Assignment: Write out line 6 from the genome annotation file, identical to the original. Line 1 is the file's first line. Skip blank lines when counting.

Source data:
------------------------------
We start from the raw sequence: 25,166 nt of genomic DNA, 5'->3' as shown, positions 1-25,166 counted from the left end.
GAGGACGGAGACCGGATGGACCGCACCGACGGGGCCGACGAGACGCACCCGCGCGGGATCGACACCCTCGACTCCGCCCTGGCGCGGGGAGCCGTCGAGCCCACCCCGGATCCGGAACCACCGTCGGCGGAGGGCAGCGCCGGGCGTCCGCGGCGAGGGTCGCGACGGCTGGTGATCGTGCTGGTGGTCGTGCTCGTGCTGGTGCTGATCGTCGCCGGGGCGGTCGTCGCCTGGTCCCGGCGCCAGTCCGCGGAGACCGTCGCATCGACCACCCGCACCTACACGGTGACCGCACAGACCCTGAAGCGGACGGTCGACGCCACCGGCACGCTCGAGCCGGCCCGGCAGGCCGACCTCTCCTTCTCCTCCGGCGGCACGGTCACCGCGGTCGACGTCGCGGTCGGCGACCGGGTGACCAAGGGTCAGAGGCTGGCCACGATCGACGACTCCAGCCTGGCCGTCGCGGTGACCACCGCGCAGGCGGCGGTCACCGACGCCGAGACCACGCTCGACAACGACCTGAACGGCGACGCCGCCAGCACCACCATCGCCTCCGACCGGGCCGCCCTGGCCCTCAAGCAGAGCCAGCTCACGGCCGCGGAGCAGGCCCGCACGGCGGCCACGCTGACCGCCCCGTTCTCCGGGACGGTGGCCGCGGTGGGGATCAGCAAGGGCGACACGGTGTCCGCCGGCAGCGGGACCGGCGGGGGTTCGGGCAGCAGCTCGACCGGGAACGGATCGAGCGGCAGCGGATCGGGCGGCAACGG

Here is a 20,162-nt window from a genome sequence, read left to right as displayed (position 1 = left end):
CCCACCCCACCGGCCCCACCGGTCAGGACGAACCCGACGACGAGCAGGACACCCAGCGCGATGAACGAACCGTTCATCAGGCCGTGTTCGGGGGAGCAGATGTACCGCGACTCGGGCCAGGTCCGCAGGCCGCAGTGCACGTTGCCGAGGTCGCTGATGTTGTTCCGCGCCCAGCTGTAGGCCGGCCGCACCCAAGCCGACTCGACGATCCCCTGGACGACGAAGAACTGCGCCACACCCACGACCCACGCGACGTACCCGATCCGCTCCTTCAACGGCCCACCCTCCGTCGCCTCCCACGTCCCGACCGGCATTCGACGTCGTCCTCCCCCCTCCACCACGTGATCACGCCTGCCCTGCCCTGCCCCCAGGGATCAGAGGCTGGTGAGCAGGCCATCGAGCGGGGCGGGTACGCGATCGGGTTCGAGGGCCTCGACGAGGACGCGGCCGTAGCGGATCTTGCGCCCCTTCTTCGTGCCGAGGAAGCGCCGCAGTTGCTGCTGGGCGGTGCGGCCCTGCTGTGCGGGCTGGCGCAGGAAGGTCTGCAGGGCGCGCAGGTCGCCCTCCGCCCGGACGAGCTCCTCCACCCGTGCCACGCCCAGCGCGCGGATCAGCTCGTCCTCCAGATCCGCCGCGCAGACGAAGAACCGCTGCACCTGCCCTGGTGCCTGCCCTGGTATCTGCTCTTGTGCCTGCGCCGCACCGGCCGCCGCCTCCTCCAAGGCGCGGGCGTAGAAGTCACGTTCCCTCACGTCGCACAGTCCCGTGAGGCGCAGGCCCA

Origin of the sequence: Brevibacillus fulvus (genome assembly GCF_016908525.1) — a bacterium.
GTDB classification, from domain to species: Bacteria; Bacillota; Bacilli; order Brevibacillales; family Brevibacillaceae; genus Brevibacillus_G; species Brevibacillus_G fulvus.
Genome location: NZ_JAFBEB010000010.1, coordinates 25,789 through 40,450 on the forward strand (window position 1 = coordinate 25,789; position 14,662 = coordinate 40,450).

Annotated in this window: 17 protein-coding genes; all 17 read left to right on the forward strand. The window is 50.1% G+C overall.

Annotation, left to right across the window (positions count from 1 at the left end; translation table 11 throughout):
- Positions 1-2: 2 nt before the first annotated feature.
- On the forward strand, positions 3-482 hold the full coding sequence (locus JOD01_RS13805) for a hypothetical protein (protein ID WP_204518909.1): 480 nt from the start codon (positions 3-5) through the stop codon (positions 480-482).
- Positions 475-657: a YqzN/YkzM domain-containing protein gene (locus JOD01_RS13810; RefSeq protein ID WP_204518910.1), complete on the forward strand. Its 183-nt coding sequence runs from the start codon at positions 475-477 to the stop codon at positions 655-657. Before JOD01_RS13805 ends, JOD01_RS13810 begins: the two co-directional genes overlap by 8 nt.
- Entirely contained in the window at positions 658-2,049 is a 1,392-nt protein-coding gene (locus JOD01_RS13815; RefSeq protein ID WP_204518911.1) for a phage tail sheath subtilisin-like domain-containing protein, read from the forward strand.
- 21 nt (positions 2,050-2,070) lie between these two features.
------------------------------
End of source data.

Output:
GTDB classification, from domain to species: Bacteria; Bacillota; Bacilli; order Brevibacillales; family Brevibacillaceae; genus Brevibacillus_G; species Brevibacillus_G fulvus.